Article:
Posts Tagged ‘Nicholas Winton’

Sermon 07-19-15: “Then Who Can Be Saved?”

August 6, 2015
Nicholas Winton risks everything to save the lives of children in Czechoslovakia before the war.

Nicholas Winton risks everything to save the lives of children in Czechoslovakia before the war.

When we read the story of the Rich Young Ruler, aren’t we often tempted to identify with the “hero” of this story, Jesus, and think, “What’s wrong with this young man, that he was unwilling to do what Jesus asked of him?” One purpose of this sermon, however, is to help us identify with the one with whom we have most in common: the Rich Young Ruler. Are we so different from him? Do we often live our lives as if Jesus is more valuable than anything or anyone else? 

Sermon Text: Mark 10:13-27

[No sermon video this week. To listen, click the playhead above or right-click here to download an MP3.]

The following is my original sermon manuscript. It may differ slightly from what I said.

Do you know the name Oskar Schindler? Of course you do. His story was made famous by Steven Spielberg in the movie Schindler’s List. Schindler was a German industrialist who saved the lives of 1,200 Jews during World War II. But do you know the name Nicholas Winton?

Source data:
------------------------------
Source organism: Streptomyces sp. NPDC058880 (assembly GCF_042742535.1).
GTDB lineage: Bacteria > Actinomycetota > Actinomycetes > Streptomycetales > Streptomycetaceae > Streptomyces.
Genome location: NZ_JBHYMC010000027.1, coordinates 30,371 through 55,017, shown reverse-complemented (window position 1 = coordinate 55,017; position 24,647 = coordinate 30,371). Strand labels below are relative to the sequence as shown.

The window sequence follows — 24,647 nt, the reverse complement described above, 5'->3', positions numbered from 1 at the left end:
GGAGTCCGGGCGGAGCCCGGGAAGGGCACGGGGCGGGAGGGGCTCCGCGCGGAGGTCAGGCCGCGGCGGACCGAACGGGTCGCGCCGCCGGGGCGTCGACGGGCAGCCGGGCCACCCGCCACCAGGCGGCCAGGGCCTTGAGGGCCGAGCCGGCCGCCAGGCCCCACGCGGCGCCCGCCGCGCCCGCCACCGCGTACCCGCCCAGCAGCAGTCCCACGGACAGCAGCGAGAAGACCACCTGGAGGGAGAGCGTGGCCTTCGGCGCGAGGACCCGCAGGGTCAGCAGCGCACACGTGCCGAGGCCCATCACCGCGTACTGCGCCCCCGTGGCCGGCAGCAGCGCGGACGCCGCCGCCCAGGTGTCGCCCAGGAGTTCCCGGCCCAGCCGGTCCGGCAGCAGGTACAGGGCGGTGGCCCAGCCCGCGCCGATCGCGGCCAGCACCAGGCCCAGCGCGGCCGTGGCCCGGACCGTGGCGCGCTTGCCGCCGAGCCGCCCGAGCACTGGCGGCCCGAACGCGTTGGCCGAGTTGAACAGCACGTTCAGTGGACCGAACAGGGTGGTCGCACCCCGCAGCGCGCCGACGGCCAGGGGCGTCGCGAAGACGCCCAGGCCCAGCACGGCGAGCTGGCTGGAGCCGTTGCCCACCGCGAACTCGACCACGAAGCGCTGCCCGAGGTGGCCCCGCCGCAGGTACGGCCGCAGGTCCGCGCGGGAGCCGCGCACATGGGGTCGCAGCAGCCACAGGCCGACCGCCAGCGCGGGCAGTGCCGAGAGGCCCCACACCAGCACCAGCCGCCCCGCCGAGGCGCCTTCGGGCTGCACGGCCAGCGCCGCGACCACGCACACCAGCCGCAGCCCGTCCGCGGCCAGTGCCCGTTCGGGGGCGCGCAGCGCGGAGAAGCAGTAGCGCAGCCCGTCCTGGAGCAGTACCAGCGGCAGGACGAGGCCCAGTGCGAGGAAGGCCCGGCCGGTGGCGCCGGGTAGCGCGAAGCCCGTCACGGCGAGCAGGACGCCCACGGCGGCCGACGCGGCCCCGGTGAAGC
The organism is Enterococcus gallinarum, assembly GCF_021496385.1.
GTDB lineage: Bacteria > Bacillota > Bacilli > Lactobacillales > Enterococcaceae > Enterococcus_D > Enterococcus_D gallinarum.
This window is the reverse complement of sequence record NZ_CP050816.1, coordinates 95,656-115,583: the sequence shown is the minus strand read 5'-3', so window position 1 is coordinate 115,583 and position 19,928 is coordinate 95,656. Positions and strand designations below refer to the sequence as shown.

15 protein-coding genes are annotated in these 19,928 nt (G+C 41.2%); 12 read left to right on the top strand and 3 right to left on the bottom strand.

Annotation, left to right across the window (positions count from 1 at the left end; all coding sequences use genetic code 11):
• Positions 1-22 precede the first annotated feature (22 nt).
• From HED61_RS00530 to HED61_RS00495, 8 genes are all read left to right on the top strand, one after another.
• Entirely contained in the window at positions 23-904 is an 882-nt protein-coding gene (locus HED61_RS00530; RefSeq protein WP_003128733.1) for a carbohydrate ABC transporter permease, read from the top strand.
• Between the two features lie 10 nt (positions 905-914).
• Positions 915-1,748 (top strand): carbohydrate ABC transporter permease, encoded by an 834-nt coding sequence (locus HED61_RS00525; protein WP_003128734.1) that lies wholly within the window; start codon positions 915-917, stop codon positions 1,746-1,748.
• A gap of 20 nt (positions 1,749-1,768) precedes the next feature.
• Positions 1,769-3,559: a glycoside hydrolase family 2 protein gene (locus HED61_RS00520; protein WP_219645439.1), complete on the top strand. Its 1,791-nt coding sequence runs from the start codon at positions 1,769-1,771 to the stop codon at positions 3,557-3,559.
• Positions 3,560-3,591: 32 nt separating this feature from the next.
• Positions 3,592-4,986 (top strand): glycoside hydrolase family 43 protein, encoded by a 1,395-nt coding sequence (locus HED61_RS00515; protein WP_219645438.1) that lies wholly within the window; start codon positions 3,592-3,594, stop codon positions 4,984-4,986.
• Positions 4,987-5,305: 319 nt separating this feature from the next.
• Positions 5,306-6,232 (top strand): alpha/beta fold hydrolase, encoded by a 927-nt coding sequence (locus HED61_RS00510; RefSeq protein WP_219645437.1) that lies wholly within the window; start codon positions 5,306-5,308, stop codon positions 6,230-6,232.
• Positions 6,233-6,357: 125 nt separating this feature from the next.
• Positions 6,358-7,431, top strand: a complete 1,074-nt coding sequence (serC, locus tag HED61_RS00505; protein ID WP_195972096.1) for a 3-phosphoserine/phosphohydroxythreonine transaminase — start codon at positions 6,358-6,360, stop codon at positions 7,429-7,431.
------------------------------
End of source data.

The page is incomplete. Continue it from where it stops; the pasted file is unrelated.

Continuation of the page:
Probably not—and if he had his way, Sir Nicholas, who was knighted by Queen Elizabeth in 2003, would be unknown by everyone outside of family and friends. But he didn’t get his way: and when he died two weeks ago at the ripe old age of 106, obituaries in newspapers around the world honored him and his legacy.

Like Schindler, Sir Nicholas saved Jews from being deported to concentration camps. Specifically, he rescued 669 Jewish children from Czechoslovakia just before the war started. In December 1938, Winton went to Prague and spearheaded an effort to transport Jewish children to safety in Britain. As the New York Times reported, his rescue effort involved “dangers, bribes, forgery, secret contacts with the Gestapo, nine railroad trains, an avalanche of paperwork, and a lot of money”—much of it his own. Read the rest of this entry »